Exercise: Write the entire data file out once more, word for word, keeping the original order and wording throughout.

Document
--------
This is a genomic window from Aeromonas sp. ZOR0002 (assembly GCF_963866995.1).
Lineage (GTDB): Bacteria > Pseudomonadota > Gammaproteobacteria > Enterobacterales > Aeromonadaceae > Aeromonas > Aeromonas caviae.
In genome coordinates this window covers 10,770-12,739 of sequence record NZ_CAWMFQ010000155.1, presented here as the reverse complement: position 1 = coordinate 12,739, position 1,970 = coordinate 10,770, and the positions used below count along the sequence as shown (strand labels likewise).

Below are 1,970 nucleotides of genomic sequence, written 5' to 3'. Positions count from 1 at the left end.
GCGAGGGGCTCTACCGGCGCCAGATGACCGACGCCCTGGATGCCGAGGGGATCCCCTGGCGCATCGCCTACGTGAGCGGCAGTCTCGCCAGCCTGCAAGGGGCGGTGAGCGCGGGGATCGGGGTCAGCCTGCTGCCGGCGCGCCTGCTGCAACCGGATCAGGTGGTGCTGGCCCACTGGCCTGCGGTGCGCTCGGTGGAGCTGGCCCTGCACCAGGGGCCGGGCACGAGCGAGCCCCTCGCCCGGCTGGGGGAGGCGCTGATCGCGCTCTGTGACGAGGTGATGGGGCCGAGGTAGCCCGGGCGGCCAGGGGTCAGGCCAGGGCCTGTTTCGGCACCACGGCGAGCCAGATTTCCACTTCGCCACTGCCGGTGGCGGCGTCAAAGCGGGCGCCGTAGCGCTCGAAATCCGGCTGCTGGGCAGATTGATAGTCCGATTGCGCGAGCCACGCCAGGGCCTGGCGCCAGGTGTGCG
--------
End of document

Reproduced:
This is a genomic window from Aeromonas sp. ZOR0002 (assembly GCF_963866995.1).
Lineage (GTDB): Bacteria > Pseudomonadota > Gammaproteobacteria > Enterobacterales > Aeromonadaceae > Aeromonas > Aeromonas caviae.
In genome coordinates this window covers 10,770-12,739 of sequence record NZ_CAWMFQ010000155.1, presented here as the reverse complement: position 1 = coordinate 12,739, position 1,970 = coordinate 10,770, and the positions used below count along the sequence as shown (strand labels likewise).

Below are 1,970 nucleotides of genomic sequence, written 5' to 3'. Positions count from 1 at the left end.
GCGAGGGGCTCTACCGGCGCCAGATGACCGACGCCCTGGATGCCGAGGGGATCCCCTGGCGCATCGCCTACGTGAGCGGCAGTCTCGCCAGCCTGCAAGGGGCGGTGAGCGCGGGGATCGGGGTCAGCCTGCTGCCGGCGCGCCTGCTGCAACCGGATCAGGTGGTGCTGGCCCACTGGCCTGCGGTGCGCTCGGTGGAGCTGGCCCTGCACCAGGGGCCGGGCACGAGCGAGCCCCTCGCCCGGCTGGGGGAGGCGCTGATCGCGCTCTGTGACGAGGTGATGGGGCCGAGGTAGCCCGGGCGGCCAGGGGTCAGGCCAGGGCCTGTTTCGGCACCACGGCGAGCCAGATTTCCACTTCGCCACTGCCGGTGGCGGCGTCAAAGCGGGCGCCGTAGCGCTCGAAATCCGGCTGCTGGGCAGATTGATAGTCCGATTGCGCGAGCCACGCCAGGGCCTGGCGCCAGGTGTGCG